Stokes is coming off a year where he grabbed 9.5 rebounds per game, and over four of those were on the offensive side. The junior also averaged over 12 points per game as a sophomore for the Volunteers. 

    With another offseason to improve his game, the 6'8", 260 pound center is expected to be tougher to stop this year and the question is: How can you slow him down? Well, the best way to guard Stokes is to attack him on the offensive side of the ball.

    When Kentucky is on offense they attack the rim and Stokes at the same time. A combination of often fouling and not having the best endurance can limit the amount of time Stokes is on the floor. Willie Cauley-Stein, Julius Randle, Marcus Lee, Alex Poythess and Dakari Johnson all need to attack the offensive glass and be demonstrative in getting the ball in the post. 

    While on defense, besides keeping Stokes off the offensive glass, throwing double teams on him in the post to confuse him is the best defense. Having a wing player dig down in the post and cause Stokes to pick his dribble up quick will lead to turnovers and a confused Stokes. 

Kasey Hill, Florida

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    Kentucky isn't the only team with impressive freshmen joining its team this year. Florida has a couple McDonald's All-American's coming to Gainesville, one of them being point guard Kasey Hill. 

    Hill is a 6'1" point guard that can finish above the rim as well as pull up in traffic and drill a jumper. With his wingspan, Hill has the ability to play bigger than what he is and combined with his speed, Hill is almost impossible to stop in transition.

    However, that's what Kentucky needs to do in order to slow down the McDonald's All-American. The Wildcats can't let Hill break their press quickly and need to make sure there are enough players back on defense to cause Hill to hold the ball and play at a slower pace.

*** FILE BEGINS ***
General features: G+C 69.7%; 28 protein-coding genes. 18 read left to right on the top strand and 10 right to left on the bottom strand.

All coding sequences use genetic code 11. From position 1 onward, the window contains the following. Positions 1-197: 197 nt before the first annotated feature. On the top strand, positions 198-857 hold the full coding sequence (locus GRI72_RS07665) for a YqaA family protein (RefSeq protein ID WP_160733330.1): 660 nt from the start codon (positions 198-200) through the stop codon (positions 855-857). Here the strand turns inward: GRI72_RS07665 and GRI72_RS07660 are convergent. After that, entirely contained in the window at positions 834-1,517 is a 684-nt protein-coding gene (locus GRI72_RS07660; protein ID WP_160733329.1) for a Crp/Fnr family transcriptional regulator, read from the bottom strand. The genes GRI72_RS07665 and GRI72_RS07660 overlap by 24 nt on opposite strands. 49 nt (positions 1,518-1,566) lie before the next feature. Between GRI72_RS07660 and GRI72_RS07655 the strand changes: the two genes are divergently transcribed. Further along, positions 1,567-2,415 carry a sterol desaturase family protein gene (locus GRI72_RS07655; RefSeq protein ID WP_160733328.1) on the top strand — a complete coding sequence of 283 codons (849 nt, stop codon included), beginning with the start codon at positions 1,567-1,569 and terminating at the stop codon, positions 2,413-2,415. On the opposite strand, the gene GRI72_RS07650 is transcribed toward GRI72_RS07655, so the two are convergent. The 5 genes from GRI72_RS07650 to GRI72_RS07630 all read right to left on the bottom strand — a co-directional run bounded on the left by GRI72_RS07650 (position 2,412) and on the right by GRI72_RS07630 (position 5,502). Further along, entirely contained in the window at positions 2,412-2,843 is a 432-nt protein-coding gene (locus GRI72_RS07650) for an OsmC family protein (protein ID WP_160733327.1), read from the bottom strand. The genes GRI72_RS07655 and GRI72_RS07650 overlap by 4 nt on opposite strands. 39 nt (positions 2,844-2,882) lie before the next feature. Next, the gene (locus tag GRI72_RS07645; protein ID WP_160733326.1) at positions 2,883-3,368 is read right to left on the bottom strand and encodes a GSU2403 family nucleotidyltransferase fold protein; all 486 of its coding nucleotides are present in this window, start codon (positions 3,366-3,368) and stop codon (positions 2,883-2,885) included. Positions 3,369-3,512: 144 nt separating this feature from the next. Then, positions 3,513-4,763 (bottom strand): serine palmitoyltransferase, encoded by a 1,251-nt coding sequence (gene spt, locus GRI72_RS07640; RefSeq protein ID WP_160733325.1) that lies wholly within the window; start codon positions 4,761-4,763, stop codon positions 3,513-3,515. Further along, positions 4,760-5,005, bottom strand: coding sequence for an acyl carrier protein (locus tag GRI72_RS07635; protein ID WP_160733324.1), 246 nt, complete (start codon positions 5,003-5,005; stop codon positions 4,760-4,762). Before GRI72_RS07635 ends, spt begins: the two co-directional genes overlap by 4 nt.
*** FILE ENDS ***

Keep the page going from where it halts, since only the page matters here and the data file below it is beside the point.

Kentucky must also hedge Hill to go left. While he can finish at the rim, he tends to struggle with his left hand and is often out of control when going that way. With his length, this assignment will fall again on Andrew Harrison to slow him down while Willie Cauley-Stein and Marcus Lee protect the rim. 

     

Jordan McRae, Tennessee

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    Jordan McRae showed everyone in the SEC last year that he can score on almost anyone as he averaged over 15 points per game as junior. With his 6'5" size and ability to play four different positions on the floor, McRae can often find himself in a mismatch situation and take advantage of it.

    McRae was also efficient from the field last year shooting over 47 percent from inside the arc and 35 percent from behind it. 

    The key to guarding McRae is being able to keep a hand in his face. Last year for Kentucky, it was a combination of Alex Poythress and Archie Goodwin that attempted to slow McRae down. However, Goodwin was too small to stay on him and Poythress was a little too slow.

    This year the assignment falls on James Young and Aaron Harrison. Both wing players can match McRae at 6'5" with good length and size. 

    Besides keeping a hand in his face, you have to run McRae off the open shot and make him take a couple dribbles into traffic and take a contested show. Last season, from time-to-time McRae would get himself into a bad position to try and force a shot.